This is according to a survey of 800 Koreans over 19 for the 60th anniversary of the fratricidal war.

The poll by the Federation of Korean Industries shows that 64 percent of respondents said companies and workers were the ones who contributed most to the nation's growth, followed by scientists, technicians and civil rights activists.

But 37 percent said they think the roles of domestic firms and their workers in Korea's economic advancement are not fully acknowledged. Some 67 percent said that the proudest accomplishment of the country is its rapid economic growth and democratization. Thirteen percent replied that they are proud of Korea's improved civil awareness, while others chose development in sports and culture as well as its strengthened foreign policy and ability to defend itself.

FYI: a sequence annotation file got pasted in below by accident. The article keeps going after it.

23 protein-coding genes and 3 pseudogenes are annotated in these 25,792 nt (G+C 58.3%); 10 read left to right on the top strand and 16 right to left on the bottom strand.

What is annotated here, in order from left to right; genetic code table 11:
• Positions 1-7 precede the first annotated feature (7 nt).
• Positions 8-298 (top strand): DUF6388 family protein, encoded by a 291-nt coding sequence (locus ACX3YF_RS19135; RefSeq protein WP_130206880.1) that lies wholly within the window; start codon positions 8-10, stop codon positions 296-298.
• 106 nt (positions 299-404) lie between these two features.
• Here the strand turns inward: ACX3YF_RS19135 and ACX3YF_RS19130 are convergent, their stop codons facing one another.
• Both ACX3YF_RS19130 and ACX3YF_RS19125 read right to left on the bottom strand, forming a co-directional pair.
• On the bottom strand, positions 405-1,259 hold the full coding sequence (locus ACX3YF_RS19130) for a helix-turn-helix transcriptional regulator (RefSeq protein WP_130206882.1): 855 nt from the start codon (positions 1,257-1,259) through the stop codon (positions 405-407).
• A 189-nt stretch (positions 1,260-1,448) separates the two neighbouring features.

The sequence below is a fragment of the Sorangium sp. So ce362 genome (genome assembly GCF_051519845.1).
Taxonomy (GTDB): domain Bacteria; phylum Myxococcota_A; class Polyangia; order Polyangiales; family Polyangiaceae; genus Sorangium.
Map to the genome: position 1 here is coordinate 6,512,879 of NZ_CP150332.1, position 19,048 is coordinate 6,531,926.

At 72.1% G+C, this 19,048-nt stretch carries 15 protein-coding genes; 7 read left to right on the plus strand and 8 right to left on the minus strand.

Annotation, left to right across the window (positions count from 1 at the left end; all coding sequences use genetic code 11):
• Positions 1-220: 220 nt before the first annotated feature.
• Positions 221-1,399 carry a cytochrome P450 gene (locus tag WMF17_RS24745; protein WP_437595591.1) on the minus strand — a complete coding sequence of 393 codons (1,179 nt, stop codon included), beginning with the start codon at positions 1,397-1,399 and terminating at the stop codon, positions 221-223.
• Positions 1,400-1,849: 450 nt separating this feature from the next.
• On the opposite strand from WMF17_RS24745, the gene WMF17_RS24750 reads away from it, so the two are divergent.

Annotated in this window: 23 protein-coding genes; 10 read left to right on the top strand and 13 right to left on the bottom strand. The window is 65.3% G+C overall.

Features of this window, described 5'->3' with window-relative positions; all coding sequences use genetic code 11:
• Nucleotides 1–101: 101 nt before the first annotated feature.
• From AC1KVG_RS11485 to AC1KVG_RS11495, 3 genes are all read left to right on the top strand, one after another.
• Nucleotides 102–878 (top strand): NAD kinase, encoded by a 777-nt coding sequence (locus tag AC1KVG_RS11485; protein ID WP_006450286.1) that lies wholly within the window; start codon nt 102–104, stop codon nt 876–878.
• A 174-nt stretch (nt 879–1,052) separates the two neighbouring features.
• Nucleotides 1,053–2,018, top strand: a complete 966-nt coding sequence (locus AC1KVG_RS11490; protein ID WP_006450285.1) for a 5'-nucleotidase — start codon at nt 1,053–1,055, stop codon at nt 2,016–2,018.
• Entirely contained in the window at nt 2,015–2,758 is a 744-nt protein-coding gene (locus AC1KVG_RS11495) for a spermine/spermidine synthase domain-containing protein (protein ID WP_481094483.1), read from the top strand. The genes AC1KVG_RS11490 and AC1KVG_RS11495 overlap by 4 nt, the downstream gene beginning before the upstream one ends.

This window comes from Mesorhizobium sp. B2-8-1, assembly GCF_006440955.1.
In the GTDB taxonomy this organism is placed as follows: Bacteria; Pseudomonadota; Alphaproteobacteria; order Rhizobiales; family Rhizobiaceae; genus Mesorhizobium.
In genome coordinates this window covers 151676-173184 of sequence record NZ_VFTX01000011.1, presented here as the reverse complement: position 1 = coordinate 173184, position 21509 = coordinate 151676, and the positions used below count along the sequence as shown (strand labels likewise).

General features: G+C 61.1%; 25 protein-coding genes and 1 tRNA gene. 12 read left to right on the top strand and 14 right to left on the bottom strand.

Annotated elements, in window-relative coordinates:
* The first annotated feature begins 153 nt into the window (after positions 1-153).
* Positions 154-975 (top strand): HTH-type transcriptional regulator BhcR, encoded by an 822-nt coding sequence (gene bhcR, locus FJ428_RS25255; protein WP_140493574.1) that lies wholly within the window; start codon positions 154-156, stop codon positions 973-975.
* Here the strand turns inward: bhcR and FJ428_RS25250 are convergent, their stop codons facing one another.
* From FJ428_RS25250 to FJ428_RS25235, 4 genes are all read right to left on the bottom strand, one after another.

But more than 65 percent of the respondents said Korea's awareness of national security has weakened over the past 60 years, largely due to a change in perspective by those born after the 1950-53 war. And more Koreans think that economic cooperation between the two Koreas as seen in the Kaesong Industrial Complex acts as a diplomatic and security burden on Seoul rather than an aid in easing military tension between the two sides.

Monday, June 21, 2010

N.Korea to Earn $10 Million for World Cup

North Korea will receive at least US$10 million from FIFA for fielding its national team in the World Cup. The figure amounts to three month's wages for the over 43,000 North Koreans working in the joint Kaesong Industrial Complex.